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The Clock Continues To Tick


Contingency planning continued on Sunday, explained in many cases as “a just in case” approach to the upcoming week when the fate of racing for the summer will be determined, by the courts, legislature or possibly both.

The general outlook at Canterbury Park remains positive, although the stress of the ongoing, protracted debate is clearly taking a toll on those directly involved with the seemingly endless process.

Canterbury president Randy Sampson has been on his cell phone constantly in recent weeks _ even more so now with the Friday deadline imminent _ regardless of his location _ paddock, grandstand, hallway, winner’s circle.

How much do the countless communications take up of the day?

“A lot,” he said.


There have been a few defections or shipouts in anticipation of a negative outcome, but for the most part trainers and horsemen are standing pat, awaiting a decision.

“I can stay for a few days,” said trainer Bryan Porter. “I can keep some Minnesota-bred horses here but will have to ship out the others. You know, it cost me $2,500 to ship in here. It will be another $2,500 to leave”

Meanwhile, debate on the issues surrounding Minnesota racing continued unabated on nearly every level of the grandstand.

“It’s not just this shutdown,” said one player.

“How about taking an honest look at what’s going on with the casinos in Minnesota.”

He then went on to argue about the lack of oversight given the reservation moneymakers.

“There was more oversight on the Vegas casinos when they were run by the mob,” he said.

“Even today, go anywhere in Vegas and you ‘ll see percentages of payouts posted _ aside from the progressive slots.”

The argument for a Canterbury Racino gains additional weight with the state’s burgeoning need for cash to survive the financial crisis. With Racino currency, the state’s financial outlook would improve, as would racing in Shakopee, the state’s agriculture attached to horses and the equine industry itself.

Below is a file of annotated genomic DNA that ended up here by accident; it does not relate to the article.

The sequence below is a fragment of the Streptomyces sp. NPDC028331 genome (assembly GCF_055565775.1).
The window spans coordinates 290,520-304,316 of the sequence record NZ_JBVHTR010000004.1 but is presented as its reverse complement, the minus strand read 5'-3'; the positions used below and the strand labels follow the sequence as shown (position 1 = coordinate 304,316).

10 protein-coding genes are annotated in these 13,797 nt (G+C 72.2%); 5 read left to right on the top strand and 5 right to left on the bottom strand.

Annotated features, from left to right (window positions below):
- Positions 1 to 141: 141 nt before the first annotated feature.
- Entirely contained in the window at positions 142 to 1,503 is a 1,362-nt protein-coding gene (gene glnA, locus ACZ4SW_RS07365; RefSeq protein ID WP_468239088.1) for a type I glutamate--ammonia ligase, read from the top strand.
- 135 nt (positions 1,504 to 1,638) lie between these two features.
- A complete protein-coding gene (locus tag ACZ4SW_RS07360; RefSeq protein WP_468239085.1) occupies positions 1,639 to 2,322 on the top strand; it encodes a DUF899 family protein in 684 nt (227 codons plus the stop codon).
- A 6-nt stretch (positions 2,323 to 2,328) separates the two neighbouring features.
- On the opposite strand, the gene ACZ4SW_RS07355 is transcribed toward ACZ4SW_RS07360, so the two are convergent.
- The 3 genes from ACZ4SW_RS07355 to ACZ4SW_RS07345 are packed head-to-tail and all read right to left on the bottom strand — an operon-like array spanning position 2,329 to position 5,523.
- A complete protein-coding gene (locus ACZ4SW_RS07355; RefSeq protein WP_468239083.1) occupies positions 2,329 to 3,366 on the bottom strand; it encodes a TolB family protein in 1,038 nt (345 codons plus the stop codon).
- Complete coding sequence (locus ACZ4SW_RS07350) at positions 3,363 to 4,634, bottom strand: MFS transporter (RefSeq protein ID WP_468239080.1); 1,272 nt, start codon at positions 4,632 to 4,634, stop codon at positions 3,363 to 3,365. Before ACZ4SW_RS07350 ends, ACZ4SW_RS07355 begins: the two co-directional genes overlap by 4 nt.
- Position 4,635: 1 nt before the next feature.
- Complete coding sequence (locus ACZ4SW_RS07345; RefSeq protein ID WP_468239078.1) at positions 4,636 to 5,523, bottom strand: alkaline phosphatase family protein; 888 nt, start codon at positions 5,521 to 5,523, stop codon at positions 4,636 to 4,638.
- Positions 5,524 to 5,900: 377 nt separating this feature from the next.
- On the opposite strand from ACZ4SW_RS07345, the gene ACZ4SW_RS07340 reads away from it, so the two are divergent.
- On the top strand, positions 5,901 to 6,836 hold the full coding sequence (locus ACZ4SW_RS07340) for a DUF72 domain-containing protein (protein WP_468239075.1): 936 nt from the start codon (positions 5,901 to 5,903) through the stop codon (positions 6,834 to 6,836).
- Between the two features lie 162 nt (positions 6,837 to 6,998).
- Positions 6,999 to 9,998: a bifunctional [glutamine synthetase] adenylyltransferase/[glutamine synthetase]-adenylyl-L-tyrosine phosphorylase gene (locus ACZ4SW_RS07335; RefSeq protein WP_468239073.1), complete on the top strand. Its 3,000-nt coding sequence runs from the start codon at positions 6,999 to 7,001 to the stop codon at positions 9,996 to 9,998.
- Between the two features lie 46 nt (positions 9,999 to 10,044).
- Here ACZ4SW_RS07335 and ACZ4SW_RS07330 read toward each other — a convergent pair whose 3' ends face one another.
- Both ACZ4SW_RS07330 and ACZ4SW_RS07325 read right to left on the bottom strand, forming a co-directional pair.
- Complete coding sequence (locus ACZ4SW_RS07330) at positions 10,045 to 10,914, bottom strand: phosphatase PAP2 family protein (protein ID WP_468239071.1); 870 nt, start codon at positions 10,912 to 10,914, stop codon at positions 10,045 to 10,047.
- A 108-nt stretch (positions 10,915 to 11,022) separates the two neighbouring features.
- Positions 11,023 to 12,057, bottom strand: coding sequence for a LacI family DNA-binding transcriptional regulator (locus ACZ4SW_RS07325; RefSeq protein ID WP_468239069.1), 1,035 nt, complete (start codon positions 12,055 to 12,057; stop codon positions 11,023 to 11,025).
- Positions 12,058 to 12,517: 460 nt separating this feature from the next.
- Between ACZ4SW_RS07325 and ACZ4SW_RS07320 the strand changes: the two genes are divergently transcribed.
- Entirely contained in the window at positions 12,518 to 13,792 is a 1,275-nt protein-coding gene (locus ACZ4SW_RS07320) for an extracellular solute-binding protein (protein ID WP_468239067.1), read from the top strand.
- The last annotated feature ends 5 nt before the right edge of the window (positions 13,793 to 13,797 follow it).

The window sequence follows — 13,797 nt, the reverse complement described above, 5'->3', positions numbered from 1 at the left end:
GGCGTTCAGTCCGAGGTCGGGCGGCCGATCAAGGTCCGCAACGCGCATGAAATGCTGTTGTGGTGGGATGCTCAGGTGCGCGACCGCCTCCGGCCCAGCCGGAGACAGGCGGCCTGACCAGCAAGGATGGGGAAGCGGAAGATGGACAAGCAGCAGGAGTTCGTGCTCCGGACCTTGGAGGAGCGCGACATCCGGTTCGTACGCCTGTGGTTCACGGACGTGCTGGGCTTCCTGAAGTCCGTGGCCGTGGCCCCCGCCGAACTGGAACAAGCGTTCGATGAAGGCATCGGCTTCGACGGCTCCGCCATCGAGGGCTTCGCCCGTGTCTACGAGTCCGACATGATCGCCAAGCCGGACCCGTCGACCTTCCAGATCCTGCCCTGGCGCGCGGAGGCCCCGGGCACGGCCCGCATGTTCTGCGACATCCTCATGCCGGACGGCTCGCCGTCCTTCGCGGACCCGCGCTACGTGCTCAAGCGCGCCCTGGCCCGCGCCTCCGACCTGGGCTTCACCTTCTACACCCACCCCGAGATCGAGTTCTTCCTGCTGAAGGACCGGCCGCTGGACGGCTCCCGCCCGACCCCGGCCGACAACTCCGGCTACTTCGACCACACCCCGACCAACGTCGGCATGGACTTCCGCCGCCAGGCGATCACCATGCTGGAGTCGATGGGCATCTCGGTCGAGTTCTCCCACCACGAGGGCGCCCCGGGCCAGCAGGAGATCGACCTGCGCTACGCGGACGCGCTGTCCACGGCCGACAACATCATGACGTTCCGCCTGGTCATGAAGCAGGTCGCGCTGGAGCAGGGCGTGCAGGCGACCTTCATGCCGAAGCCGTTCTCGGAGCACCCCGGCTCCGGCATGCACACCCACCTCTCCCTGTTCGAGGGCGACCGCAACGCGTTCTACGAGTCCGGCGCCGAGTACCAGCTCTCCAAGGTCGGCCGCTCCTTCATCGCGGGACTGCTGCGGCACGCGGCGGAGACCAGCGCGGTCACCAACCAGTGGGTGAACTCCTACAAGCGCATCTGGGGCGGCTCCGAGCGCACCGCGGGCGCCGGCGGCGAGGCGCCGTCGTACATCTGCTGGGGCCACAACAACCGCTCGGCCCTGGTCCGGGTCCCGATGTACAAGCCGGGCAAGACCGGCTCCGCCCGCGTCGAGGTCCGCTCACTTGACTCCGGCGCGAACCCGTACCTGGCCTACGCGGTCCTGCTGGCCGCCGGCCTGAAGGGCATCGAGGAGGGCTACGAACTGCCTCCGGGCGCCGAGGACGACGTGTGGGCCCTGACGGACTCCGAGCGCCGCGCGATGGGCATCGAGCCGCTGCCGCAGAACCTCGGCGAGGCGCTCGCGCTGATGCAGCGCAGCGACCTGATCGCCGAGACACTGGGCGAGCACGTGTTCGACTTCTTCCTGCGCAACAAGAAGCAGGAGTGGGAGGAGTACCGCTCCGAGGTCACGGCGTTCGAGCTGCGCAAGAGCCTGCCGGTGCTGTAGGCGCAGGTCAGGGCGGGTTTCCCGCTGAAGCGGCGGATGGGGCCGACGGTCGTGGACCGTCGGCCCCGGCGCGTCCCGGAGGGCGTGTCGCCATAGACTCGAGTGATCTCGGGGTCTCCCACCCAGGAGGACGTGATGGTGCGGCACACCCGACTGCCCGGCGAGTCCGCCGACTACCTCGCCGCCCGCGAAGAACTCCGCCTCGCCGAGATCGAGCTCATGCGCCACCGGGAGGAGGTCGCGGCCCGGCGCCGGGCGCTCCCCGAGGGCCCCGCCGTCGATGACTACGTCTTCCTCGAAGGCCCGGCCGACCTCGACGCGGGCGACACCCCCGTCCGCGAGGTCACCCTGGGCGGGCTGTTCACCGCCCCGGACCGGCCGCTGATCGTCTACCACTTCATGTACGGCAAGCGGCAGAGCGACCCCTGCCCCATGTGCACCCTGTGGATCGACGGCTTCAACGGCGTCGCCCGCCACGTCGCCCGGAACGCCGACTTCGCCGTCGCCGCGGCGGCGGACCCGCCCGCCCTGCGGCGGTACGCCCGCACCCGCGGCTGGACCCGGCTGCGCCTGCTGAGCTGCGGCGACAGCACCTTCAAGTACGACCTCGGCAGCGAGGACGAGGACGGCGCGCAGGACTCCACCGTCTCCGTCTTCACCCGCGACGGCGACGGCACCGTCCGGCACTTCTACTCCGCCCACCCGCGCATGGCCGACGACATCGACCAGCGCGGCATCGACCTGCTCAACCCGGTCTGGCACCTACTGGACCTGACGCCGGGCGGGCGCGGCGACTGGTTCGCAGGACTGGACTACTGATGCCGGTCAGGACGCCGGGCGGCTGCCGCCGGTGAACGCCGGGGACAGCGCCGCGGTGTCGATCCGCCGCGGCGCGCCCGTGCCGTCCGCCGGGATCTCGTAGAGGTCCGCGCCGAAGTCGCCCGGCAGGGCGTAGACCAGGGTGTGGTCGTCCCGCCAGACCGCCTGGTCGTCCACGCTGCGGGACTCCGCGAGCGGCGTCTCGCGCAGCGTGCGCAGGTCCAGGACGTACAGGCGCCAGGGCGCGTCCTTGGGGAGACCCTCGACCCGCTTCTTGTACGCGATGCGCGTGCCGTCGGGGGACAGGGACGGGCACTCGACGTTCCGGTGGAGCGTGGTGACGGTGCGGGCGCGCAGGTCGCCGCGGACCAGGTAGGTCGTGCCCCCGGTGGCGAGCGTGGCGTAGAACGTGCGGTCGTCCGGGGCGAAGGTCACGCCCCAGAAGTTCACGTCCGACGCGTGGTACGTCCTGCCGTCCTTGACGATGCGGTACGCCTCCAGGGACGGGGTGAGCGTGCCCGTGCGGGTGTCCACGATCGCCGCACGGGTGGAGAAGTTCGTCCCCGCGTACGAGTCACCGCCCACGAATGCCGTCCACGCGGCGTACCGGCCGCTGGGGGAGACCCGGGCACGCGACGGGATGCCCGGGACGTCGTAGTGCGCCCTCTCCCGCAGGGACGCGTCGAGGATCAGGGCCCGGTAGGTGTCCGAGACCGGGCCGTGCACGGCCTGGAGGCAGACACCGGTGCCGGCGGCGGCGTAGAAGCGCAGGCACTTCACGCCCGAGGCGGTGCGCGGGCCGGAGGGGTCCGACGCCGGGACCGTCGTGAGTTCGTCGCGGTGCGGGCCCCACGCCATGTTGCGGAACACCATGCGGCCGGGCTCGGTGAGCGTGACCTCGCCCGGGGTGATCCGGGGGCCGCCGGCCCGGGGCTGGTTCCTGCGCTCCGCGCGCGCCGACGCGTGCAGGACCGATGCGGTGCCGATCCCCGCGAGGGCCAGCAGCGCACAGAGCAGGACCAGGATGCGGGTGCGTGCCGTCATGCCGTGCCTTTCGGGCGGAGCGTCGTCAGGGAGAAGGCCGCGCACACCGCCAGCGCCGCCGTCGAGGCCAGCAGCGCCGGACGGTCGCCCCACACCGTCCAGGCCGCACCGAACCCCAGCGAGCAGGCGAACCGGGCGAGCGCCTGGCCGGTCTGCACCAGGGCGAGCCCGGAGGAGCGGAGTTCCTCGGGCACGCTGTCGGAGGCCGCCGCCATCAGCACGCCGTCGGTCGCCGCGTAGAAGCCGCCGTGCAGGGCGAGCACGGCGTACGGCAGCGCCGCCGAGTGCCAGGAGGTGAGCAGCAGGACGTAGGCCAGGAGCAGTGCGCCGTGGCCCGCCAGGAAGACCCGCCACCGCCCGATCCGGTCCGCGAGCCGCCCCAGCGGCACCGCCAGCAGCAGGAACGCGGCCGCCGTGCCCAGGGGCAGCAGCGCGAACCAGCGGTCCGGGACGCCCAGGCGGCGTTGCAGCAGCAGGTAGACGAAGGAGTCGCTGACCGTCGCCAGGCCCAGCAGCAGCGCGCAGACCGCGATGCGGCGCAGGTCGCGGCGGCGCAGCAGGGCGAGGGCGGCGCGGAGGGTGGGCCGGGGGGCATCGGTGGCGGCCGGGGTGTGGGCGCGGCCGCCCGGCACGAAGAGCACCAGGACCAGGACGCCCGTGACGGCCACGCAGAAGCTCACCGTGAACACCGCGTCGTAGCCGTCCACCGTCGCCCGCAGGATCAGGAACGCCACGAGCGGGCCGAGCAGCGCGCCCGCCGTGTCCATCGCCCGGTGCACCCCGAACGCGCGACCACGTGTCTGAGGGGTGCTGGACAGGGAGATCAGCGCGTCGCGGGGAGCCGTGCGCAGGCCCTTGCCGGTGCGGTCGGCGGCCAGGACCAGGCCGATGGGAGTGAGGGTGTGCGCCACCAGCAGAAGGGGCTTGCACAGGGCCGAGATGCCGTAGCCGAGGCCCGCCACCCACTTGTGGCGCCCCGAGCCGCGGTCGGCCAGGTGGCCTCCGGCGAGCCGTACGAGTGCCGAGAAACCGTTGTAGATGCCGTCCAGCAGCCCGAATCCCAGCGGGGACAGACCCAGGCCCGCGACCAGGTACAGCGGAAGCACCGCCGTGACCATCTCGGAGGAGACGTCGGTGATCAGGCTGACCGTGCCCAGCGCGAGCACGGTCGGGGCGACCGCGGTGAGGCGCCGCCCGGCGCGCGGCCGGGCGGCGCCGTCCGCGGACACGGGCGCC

“It’s a no brainer,” the patron said. “The state benefits, the industry benefits, racing benefits and the bettor benefits with larger payouts and some oversight.”

Meanwhile, Canterbury continues to advocate its cause, imploring its patrons to “help us pass the Racino and stop the shutdown” in the daily programs. Included are telephone numbers for senate majority leader Amy Koch, house majority leader Kurt Zellers and Governor Mark Dayton.

Meanwhile, Sampson disseminated a letter Sunday to horsemen informing them of management’s outlook, its contingency plans and possible changes to the racing cards in the upcoming week.

One option is to run two cards on a single day, Friday’s card prior to Thursday’s, the last day of racing if a shutdown occurs.

Sampson said that he expects “the process will drag out until midweek and create a lot of stress and uncertainty for everyone.”

As if it hasn’t already.

Sunday’s card _ perhaps the first of only two, or three this week _ went on as planned.
It began with Lori Keith, who continues to make her presence felt in Shakopee, riding Linovision for Miguel Silva as the winner of the race one.

Juan Rivera, looking fit after a recent bout with an intestinal disorder, brought in Tapinot for Mike Biehler in race two, giving Canterbury’s leading owners, Al and Bill Ulwelling, another winner.

Derek Bell was an easy winner aboard Victory Sled in race three for trainer Bruce Riecken. . That brought a shout from 12-year-old Rachel Riecken, who was part of the contingent gathered for the winning picture. Riecken’s horse, Trust N You, had run out of the money in race one.
“Hey, dad, ” Rachel bellowed, “was I right. Didn’t I say the first horse was going to lose and the second would win.”

“She gets a little excited,” Bruce said, “more so then her sister Maci, 14.”

It was an agreeable finish for Bell, who made the tiring trek to Prairie Meadows after Saturday’s card for the Grade III, $300,000 Cornhusker Handicap and finished fourth, aboard Stachys from the Mike Biehler barn.

Bell was hopeful at the mile and 1/8 distance that the speed would back up, a must for his mount to overtake them. “The track was hard and fast and they didn’t back up,” he said.
None of that was necessary with Victory Sled, an easy winner, and Bell added another win, on Gold Brew in race seven.

Sunday’s big winner was Don’t Bluff, trained by Kyle Schindler, in race eight. Ridden Anne Von Rosen, Don’t Bluff paid $41.40, $17.20 and $7.60 across the board.

Two quarter horse races completed the card. Jennifer Schmidt was on Courtney Kansas, a clear winner in the ninth, but the Casey Black-trainee was disqualified from first and placed ninth for interference out of the gate. Meter Me A Lady, trained by Bob Johnson and ridden by Clyde Smith, moved up, into the winner’s circle.

Kate for a Corona, ridden by Rusty Shaw, completed the card, winning the 10th in :13.54.